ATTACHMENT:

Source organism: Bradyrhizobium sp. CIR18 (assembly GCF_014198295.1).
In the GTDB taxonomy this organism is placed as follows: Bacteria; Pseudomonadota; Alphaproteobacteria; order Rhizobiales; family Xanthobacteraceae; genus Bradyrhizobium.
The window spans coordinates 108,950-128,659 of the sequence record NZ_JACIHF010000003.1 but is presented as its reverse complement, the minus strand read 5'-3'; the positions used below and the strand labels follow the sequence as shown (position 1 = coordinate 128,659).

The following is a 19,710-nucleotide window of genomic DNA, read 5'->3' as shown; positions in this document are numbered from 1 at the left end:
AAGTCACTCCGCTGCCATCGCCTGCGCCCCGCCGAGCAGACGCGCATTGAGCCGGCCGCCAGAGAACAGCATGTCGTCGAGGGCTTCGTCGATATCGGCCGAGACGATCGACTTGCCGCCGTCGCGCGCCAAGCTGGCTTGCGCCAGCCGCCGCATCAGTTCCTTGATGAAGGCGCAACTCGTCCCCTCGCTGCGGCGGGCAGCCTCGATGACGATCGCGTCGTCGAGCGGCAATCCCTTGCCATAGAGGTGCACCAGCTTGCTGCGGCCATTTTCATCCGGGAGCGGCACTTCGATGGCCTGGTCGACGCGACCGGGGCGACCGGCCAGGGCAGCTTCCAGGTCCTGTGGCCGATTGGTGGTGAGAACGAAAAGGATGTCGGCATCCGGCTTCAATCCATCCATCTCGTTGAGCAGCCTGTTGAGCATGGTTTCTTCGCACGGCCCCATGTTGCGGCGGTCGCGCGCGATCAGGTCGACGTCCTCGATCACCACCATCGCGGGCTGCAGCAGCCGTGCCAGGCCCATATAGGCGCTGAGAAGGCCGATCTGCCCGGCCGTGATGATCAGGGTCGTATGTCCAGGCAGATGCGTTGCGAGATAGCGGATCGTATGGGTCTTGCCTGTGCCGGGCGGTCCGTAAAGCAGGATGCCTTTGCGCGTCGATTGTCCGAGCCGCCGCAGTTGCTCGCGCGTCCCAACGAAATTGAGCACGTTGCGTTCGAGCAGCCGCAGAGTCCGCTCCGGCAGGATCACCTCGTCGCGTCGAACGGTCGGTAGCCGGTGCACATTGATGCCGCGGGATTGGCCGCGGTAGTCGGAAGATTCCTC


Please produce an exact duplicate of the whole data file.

Source organism: Bradyrhizobium sp. CIR18 (assembly GCF_014198295.1).
In the GTDB taxonomy this organism is placed as follows: Bacteria; Pseudomonadota; Alphaproteobacteria; order Rhizobiales; family Xanthobacteraceae; genus Bradyrhizobium.
The window spans coordinates 108,950-128,659 of the sequence record NZ_JACIHF010000003.1 but is presented as its reverse complement, the minus strand read 5'-3'; the positions used below and the strand labels follow the sequence as shown (position 1 = coordinate 128,659).

The following is a 19,710-nucleotide window of genomic DNA, read 5'->3' as shown; positions in this document are numbered from 1 at the left end:
AAGTCACTCCGCTGCCATCGCCTGCGCCCCGCCGAGCAGACGCGCATTGAGCCGGCCGCCAGAGAACAGCATGTCGTCGAGGGCTTCGTCGATATCGGCCGAGACGATCGACTTGCCGCCGTCGCGCGCCAAGCTGGCTTGCGCCAGCCGCCGCATCAGTTCCTTGATGAAGGCGCAACTCGTCCCCTCGCTGCGGCGGGCAGCCTCGATGACGATCGCGTCGTCGAGCGGCAATCCCTTGCCATAGAGGTGCACCAGCTTGCTGCGGCCATTTTCATCCGGGAGCGGCACTTCGATGGCCTGGTCGACGCGACCGGGGCGACCGGCCAGGGCAGCTTCCAGGTCCTGTGGCCGATTGGTGGTGAGAACGAAAAGGATGTCGGCATCCGGCTTCAATCCATCCATCTCGTTGAGCAGCCTGTTGAGCATGGTTTCTTCGCACGGCCCCATGTTGCGGCGGTCGCGCGCGATCAGGTCGACGTCCTCGATCACCACCATCGCGGGCTGCAGCAGCCGTGCCAGGCCCATATAGGCGCTGAGAAGGCCGATCTGCCCGGCCGTGATGATCAGGGTCGTATGTCCAGGCAGATGCGTTGCGAGATAGCGGATCGTATGGGTCTTGCCTGTGCCGGGCGGTCCGTAAAGCAGGATGCCTTTGCGCGTCGATTGTCCGAGCCGCCGCAGTTGCTCGCGCGTCCCAACGAAATTGAGCACGTTGCGTTCGAGCAGCCGCAGAGTCCGCTCCGGCAGGATCACCTCGTCGCGTCGAACGGTCGGTAGCCGGTGCACATTGATGCCGCGGGATTGGCCGCGGTAGTCGGAAGATTCCTC